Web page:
As mentioned, I believe Skritter and nommoc can live together, not “compete”.

    For example:

    1) Skritter ( ) is great for learning to write Chinese due to its textbook integration (so many major vocab lists are included in their massive library), Skritter utilizes SRS, has user data and user feedback, includes simplified and traditional characters plus stroke order animation. All this is great for learning how to write Chinese! Nice job Skritter team.

    2) Nommoc ( )is great as well for learning to write Chinese because it is simple, easy to use and focuses on “free-hand” writing. The example Chinese character with stroke order animation is hand written by a native Chinese, this gets the learner on the road to being able to read hand-written Chinese, not just computerized stroke animations. Also, this “hand-written” example character lets the student analyse real-world size, shape and balance. Plus… the student can also write free hand with their finger or stylus. They too get the real-life experience of writing the Chinese character and seeing the results, similar to writing on paper, this gives them a huge opportunity to fine tune their character size, shape and proportion. Something that can never happen if every time they write a stroke it is replaced with a pre-built computer animation.

    Ok, that’s it for the nommoc advertisement…

    Look forward to your email when you get the time!

    Now back to work on your thesis! 加油!; )


    R Zhao Reply:

    Does your nommoc site work for users without a vpn? I tried the link and the page wouldn’t load.


    Nommoc Reply:

    R Zhao, good day to you.

    1) In theory http://www, opens in China without a VPN, sometimes. haha

    As you may be aware, any website that has not been officially registered with the Chinese government is subject to total outright blocking, and at a minimum such a site will be randomly blocked.

    Summary if in China keep trying at different times and different places.Oh yeah, or you can consider moving to the new Shanghai Free Trade zone. : )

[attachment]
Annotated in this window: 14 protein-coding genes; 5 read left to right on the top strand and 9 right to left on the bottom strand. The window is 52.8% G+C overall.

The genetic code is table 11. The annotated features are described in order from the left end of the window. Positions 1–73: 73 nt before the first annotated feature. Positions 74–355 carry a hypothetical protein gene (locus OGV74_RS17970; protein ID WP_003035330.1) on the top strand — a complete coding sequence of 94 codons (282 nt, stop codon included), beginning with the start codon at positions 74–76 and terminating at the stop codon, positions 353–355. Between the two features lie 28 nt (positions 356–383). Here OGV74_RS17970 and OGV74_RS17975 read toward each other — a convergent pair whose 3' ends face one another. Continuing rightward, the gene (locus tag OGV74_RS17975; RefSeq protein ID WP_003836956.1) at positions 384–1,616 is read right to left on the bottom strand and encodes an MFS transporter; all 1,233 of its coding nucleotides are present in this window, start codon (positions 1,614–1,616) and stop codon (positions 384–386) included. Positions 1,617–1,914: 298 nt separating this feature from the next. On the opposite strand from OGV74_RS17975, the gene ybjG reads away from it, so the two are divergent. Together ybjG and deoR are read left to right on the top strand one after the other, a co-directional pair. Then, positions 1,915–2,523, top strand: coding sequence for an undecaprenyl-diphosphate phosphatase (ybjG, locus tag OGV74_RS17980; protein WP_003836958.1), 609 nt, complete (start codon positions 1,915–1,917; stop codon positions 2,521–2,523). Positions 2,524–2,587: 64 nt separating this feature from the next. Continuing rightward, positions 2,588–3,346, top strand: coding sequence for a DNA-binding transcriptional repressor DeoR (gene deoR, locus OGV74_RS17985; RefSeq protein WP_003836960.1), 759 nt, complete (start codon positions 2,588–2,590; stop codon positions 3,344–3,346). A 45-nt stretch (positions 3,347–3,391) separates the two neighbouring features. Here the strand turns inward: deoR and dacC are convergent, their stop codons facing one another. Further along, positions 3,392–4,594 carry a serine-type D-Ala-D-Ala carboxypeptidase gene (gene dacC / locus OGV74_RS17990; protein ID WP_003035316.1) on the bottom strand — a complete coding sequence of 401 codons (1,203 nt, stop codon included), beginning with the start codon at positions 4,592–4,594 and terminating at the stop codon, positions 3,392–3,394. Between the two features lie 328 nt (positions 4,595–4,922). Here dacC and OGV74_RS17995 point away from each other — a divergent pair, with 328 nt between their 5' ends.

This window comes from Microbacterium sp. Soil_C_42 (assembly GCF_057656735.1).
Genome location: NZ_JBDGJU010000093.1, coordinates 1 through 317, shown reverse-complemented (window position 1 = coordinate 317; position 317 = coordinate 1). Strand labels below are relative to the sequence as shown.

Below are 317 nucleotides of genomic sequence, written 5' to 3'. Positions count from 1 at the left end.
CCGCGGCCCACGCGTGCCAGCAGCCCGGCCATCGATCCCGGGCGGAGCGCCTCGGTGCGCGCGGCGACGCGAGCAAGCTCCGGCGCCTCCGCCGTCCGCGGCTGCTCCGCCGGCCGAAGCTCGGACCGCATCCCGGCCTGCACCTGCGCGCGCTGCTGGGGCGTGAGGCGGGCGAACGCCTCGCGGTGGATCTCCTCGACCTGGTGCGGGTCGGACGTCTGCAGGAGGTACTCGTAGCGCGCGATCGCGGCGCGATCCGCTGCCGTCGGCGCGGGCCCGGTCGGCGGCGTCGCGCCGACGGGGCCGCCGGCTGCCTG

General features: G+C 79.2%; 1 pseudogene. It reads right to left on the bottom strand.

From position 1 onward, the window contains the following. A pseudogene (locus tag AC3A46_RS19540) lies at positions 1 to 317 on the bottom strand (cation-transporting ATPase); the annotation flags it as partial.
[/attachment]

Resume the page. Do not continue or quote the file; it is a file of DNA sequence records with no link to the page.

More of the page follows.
2) You can also try accessing nommoc directly through the app store here:

    Best wishes.


  • R Zhao

    Great advice and thanks for posting useful links!

    I’d also like to add, that if you are at an intermediate level and not really in the mood for trying romance novels, children’s books can be great. I haven’t really ventured into reading Chinese children’s books, but have reread some of my favorite childhood classics in Chinese such as “The Little Prince,” “Charlie and the Chocolate Factory” and “Charlotte’s Web.” Some books have both characters and pinyin so it can be very helpful to review and learn new tones as well as practice reading aloud. I also find, at my current level (upper intermediate), these books are easy enough that I can usually fully understand without looking any words up. This makes reading more enjoyable, though I should probably transition to reading more adult books soon.


    Sara Jaaksola Reply:

    Great tip R Zhao!

    For someone looking for children’s books, remember to pick something that is meant for the kids to read themselves. There are many books that are meant for the parents to read aloud for their kids, that might be too difficult for beginner.

    It’s also good to choose stories that are a bit closer to everyday life, if you want your reading to help with your daily Chinese. Not that there is anything bad about learning fairy tale terms in Chinese :)


  • Ellen

    Thank you sooooo much for sharing this! Amazing! Two most important tips that I got from this post are recording own speech (simply read a book out loud) as well as this Happy Chinese TV series. I had a look at the TV series and I liked it a lot.